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Jax Daily Record Monday, Mar. 8, 202105:10 AM EST

Hospital Trends: Care without leaving home

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Advances in technology and the growth of telemedicine are making it easier to treat patients without a trip to the doctor.
by: Katie Garwood Staff Writer

Similar to how groceries, Amazon orders and takeout meals can be home delivered, experts say health care is the next service to be easily accessed without leaving the house.

Mayo Clinic launched its home health care program in June in Jacksonville and Eau Claire, Wisconsin. Since then, 150 patients have been enrolled.

Through the program, patients can receive the care they would in the hospital at home through virtual doctor visits. 

Hospital patients who are sick enough to be in the hospital but don’t require more intensive care or procedures are ideal candidates, said Dr. Michael Maniaci, Mayo Clinic Florida’s lead for the program.

“I truly believe that over the next couple of years it will be the expectation of patients,” Maniaci said. 

He said patients will continue hospital care for a major surgery or procedure, “but the little things or everyday illness, they’ll expect to be cared for at home.”

Patients in the program are monitored for 30 days from home. In that time, they receive telehealth care from a Mayo Clinic doctor, who can examine them on video and see their vital signs from instruments that are sent home with the patient.

Home health patients receive a blood pressure cuff, pulse oximeter, scale, Wi-Fi-enabled phone, emergency button and a backup power pack that lasts 72 hours in the event of a power outage. 

They also receive a tablet to use to speak with a doctor or nurse.

About 95% of patients enrolled in the program are age 65 or older. Many are general medicine patients with conditions like heart failure, COPD, infections or pneumonia.

Maniaci said many patients agree to the program because of its convenience and because it allows them to recover at home instead of in the hospital, where they often are sedentary and waiting for care.

“When you look at studies of people in the hospital, they are up out of bed less than two hours a day,” he said.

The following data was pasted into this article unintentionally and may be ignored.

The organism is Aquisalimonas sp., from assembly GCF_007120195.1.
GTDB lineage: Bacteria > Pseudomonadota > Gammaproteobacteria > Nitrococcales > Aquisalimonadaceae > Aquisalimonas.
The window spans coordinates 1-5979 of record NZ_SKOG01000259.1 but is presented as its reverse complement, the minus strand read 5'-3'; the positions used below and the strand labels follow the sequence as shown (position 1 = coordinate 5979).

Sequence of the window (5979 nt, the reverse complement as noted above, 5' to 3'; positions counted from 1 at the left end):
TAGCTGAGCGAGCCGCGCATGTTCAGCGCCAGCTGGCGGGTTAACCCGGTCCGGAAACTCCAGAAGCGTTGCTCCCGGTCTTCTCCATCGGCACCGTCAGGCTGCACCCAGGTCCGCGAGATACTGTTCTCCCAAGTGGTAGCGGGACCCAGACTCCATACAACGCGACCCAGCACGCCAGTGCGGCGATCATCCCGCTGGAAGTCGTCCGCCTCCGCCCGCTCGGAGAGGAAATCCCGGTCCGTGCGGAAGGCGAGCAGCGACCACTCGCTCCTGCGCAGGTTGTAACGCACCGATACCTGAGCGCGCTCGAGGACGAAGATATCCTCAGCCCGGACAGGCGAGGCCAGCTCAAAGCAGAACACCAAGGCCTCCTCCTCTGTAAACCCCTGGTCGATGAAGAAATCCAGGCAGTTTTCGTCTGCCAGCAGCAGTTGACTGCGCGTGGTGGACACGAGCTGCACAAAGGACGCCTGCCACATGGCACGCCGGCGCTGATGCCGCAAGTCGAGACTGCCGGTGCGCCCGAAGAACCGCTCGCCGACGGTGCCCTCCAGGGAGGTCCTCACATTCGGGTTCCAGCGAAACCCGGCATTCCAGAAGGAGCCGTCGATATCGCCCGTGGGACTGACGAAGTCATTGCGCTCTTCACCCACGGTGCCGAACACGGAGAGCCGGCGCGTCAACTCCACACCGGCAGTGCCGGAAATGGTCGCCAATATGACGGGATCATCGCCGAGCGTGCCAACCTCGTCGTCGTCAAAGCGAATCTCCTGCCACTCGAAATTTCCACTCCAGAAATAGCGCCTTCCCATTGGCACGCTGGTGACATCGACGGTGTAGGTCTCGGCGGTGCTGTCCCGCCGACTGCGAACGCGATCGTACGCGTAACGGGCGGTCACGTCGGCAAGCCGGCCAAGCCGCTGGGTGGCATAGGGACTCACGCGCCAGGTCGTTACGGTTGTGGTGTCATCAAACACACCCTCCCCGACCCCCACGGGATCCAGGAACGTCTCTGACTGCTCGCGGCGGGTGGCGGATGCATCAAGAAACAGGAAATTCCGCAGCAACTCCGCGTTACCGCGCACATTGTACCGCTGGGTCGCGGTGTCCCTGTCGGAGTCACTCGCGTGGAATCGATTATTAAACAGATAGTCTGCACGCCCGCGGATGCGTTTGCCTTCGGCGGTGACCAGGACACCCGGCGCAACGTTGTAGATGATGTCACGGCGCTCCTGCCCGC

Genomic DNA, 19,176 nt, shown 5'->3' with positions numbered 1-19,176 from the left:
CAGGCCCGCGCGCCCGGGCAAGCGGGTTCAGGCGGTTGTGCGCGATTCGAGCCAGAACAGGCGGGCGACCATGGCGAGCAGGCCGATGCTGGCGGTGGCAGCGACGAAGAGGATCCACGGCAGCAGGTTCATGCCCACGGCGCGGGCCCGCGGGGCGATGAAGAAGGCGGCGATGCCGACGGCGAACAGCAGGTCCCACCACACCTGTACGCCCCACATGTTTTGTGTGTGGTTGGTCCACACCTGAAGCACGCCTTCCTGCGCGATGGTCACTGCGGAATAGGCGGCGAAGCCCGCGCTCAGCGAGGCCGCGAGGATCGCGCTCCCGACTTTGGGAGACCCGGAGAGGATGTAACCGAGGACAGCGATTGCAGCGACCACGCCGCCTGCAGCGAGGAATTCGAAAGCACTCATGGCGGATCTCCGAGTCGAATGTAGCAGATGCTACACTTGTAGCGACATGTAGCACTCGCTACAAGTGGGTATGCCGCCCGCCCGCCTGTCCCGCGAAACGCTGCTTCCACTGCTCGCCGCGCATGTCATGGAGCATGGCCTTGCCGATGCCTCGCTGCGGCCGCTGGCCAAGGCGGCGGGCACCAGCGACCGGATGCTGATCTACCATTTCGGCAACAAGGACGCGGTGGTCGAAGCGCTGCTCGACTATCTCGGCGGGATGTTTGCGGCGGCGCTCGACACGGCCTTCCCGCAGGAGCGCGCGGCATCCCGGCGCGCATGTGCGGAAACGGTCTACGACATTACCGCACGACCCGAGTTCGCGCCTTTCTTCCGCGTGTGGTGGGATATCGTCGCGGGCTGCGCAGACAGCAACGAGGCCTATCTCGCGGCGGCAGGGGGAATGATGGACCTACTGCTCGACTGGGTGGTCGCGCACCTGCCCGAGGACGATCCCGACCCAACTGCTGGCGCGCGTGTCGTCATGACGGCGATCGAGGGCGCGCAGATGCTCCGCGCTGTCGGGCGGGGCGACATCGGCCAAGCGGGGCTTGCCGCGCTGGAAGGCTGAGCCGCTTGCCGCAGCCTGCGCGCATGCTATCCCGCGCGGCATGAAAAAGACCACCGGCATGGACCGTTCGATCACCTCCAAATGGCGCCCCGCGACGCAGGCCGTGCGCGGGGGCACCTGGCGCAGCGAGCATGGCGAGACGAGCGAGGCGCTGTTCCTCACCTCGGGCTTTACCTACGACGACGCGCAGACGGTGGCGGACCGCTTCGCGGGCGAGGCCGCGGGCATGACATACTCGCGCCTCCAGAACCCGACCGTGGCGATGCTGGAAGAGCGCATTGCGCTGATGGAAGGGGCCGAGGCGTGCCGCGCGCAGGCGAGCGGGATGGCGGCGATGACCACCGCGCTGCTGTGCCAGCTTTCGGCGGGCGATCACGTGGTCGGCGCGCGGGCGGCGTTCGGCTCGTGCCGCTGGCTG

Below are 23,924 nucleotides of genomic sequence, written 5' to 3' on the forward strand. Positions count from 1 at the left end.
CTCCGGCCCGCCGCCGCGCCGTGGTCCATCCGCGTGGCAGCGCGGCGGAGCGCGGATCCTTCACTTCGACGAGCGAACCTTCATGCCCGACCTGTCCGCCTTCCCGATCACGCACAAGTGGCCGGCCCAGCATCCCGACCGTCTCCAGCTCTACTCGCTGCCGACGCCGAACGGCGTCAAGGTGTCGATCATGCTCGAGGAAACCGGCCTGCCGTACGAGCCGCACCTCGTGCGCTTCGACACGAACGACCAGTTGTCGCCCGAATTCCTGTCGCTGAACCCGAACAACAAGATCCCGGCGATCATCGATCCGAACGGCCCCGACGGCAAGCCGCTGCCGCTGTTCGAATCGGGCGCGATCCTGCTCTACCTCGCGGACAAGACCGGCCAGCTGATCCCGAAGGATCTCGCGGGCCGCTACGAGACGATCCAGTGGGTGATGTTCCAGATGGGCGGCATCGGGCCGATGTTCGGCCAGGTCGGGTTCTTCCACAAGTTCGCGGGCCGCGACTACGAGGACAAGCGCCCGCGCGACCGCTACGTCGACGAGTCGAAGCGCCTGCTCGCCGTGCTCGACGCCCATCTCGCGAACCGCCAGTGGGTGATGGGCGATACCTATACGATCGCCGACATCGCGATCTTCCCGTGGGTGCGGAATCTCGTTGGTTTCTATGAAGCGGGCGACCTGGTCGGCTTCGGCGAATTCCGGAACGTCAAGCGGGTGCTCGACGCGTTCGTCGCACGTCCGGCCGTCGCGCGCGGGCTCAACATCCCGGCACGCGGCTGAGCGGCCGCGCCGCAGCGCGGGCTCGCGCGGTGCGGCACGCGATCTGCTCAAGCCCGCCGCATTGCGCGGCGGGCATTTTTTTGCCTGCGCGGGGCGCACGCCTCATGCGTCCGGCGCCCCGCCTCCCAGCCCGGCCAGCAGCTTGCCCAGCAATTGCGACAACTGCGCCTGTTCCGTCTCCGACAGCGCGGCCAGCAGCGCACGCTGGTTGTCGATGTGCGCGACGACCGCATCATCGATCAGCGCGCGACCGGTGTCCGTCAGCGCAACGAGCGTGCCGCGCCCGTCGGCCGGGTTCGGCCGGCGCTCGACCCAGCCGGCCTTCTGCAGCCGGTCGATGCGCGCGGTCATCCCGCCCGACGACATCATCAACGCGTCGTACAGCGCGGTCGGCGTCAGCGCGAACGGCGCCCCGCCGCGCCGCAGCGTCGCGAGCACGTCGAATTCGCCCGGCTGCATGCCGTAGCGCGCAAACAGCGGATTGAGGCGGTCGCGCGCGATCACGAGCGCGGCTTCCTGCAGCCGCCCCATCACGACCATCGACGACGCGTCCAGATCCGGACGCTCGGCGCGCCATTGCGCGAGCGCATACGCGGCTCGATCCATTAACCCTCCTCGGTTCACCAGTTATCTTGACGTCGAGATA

“With our patients at home, they’re up 8, 9, 10 hours a day. They like that mobility. They feel like they’re getting better faster.”

With advancements in technology, it will become easier to treat more patients from their homes, he said.

One day, it could be possible to aggregate health data from smart watches, home cameras and virtual voice assistants like Alexa and send it to someone’s medical provider to receive information on their well-being without leaving the house or bringing extra medical instruments to them.

“If we properly feed that into something that can do artificial intelligence and data analytics, we can predict who is going to get ill, who is getting ill, what they’re doing and how we can get them better quickly,” Maniaci said. 

“That’s something that doesn’t exist now.”

Telemedicine becoming mainstream

Dr. Matthew Rill

Since the onset of the pandemic a year ago, consumers are seeing doctors virtually more frequently.

Telescope Health founders Dr. Matthew Rill and Dr. Matthew Thompson said in the coming years they expect people to turn to virtual care first before considering an in-person visit. 

“I do think we’re going to get to a point ... they’ll use their phone as a resource,” Rill said. 

Rill said the company saw an influx in telemedicine users last spring and summer. 

He said that while that has plateaued, home health providers and long-term care facilities are more interested in using the service.

Thompson said the service is especially useful overnight, when nursing homes don’t have a doctor on call for patients to see.

“This is another way to bridge that gap and prevent inappropriate spending when there doesn’t need to be a transfer, some kind of costly workout,” Thompson said.

It also is supporting Baptist Health’s HealthPlace app, which allows users to speak virtually with a doctor.

“When people do connect, they tend to use it again and tell their friends,” Rill said.

“I still think that there’s some barrier to entry in awareness that it exists, and that it’s as easy as it is.”

In Florida, there are additional barriers for the growth of telemedicine. Many insurers don’t cover telehealth visits. 

Thompson said there’s no legislation in Florida that requires insurance companies to bill telehealth visits and in-person visits equally.

“There’s certainly a lot of movement and a push for Florida to adopt that but we’re not there yet,” Thompson said. 

Dr. Matthew Thompson

 

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